Colin Owens currently works for the U.S. Department of State. He previously served in the U.S. Army (1999-2003) and the U.S. Air Force Reserve (2004-2007). After leaving active duty he attended the University of New Mexico and was awarded the Fred Harris Scholarship to intern under Senator Jeff Bingaman (D-NM) to work for the Senator’s foreign affairs legislative assistant. He obtained his MA in Middle East and North Africa studies from the University of Arizona. His research interests include: insurgency and counterinsurgency, illicit transnational networks, the use of violence, and propaganda/recruitment for insurgent movements. While at the University of Arizona Colin has created a dual degree program between the School of Middle Eastern and North African Studies and the School of Government and Public Policy. He has been active in promoting the study of the Middle East through the Middle East and North African graduate student association and is dedicated to promoting scholarship focused on Middle Eastern conflict and conflict resolution.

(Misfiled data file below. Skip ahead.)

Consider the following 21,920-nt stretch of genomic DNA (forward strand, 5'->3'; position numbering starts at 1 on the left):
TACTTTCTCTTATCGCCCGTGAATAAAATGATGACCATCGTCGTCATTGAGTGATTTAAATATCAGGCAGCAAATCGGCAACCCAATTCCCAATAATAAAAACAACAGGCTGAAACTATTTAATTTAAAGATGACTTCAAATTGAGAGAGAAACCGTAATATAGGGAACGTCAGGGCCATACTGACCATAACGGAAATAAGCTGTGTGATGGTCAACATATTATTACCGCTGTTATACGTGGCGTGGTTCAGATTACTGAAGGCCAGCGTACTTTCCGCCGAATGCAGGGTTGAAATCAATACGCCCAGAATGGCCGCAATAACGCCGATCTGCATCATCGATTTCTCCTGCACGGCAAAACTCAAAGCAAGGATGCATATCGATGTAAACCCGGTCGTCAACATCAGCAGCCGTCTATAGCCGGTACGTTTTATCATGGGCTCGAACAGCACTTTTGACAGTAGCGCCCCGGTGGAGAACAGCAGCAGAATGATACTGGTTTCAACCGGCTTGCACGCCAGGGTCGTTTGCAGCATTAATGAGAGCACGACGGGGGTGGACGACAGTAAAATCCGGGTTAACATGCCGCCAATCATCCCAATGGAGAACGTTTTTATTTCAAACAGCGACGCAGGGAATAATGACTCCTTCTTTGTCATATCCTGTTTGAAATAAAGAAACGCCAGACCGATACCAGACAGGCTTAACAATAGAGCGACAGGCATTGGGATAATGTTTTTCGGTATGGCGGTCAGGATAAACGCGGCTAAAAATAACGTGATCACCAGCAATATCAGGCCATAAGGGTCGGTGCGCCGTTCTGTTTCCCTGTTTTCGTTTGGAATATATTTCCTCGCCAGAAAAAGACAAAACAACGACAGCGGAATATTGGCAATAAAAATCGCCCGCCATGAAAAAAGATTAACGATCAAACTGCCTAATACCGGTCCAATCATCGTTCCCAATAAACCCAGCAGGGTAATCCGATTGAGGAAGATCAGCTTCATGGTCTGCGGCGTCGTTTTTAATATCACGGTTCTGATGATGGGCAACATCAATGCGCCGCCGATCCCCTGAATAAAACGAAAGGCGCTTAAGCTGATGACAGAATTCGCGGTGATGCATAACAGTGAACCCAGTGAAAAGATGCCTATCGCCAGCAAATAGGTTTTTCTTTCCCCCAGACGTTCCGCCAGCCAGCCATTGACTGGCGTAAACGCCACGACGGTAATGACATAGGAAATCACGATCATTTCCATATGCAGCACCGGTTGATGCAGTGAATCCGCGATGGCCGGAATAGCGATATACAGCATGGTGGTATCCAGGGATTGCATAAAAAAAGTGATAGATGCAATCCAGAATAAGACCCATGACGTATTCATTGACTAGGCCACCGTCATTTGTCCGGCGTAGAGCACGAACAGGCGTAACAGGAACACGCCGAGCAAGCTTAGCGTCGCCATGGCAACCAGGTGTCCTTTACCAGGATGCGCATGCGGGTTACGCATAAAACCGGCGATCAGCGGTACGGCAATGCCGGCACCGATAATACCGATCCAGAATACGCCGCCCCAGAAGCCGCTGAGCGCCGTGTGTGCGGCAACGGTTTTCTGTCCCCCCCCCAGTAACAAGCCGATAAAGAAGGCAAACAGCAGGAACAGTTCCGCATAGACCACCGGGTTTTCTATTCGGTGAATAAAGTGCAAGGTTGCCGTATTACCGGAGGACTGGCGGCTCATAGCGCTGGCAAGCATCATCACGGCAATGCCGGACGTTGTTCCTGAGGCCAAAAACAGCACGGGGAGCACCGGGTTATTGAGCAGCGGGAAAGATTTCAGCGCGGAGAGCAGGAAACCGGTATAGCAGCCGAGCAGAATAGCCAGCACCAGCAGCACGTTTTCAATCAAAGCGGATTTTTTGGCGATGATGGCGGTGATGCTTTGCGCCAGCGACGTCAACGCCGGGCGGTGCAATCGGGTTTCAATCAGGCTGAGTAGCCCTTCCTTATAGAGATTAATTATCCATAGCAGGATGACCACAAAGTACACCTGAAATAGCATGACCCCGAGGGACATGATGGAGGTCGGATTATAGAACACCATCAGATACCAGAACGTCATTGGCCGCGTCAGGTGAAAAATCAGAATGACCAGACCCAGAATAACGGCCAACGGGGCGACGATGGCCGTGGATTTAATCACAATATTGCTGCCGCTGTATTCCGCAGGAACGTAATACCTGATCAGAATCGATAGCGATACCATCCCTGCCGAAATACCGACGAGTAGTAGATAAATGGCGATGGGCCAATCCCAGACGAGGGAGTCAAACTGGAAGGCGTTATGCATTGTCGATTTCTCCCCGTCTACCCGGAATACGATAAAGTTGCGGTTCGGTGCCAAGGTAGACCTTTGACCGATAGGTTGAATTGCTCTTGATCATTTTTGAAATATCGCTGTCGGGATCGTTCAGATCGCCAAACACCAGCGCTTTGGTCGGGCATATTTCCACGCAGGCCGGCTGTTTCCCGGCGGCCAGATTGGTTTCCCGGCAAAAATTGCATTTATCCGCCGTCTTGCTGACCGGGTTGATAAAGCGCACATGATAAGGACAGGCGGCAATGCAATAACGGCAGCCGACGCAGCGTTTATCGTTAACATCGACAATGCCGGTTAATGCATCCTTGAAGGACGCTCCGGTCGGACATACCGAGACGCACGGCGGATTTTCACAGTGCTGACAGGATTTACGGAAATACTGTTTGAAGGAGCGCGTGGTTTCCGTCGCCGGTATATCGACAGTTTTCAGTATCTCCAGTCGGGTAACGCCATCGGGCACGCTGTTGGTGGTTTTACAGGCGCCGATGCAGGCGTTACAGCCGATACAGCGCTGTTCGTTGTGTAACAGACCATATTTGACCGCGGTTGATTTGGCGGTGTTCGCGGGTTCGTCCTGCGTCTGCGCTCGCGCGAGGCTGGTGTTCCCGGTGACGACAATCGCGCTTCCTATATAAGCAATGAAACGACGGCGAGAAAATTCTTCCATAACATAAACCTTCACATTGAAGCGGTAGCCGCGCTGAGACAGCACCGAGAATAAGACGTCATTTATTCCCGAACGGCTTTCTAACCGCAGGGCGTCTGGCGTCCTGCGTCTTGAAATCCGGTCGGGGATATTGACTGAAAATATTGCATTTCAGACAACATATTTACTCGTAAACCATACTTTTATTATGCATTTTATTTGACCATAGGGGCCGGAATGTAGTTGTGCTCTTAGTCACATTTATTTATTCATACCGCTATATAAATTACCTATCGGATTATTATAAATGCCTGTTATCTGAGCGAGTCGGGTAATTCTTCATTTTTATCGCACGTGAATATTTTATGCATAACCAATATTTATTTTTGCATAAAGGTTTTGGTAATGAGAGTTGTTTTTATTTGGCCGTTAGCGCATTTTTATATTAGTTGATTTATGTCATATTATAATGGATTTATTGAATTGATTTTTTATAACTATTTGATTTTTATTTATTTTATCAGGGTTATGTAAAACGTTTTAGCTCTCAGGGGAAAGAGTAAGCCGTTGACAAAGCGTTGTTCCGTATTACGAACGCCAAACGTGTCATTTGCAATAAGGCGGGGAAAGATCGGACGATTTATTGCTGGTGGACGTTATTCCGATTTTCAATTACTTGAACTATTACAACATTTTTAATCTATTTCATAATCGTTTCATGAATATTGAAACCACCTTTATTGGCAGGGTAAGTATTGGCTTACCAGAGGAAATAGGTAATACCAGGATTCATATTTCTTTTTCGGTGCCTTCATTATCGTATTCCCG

Nicole Zaleski received her MPH in Global Health MPH at the Mel and Enid Zuckerman College of Public Health, and a MA in Middle Eastern and North African Studies at the University of Arizona. Her Master’s Report, entitled “Global Viralscapes and HIV/AIDS Discourses in Morocco” was recently accepted for publication in a forthcoming special issue on health in The Maghreb Review. Having also received BAs in Psychology and Women’s and Gender Studies from Louisiana State University, Nicole’s research interests are interdisciplinary and include various topics related to health in the Arab world. More specifically, she is interested in the social, cultural, and political factors that influence women’s reproductive choices and sexual health, as well as migrant and refugee health and public health in conflict zones.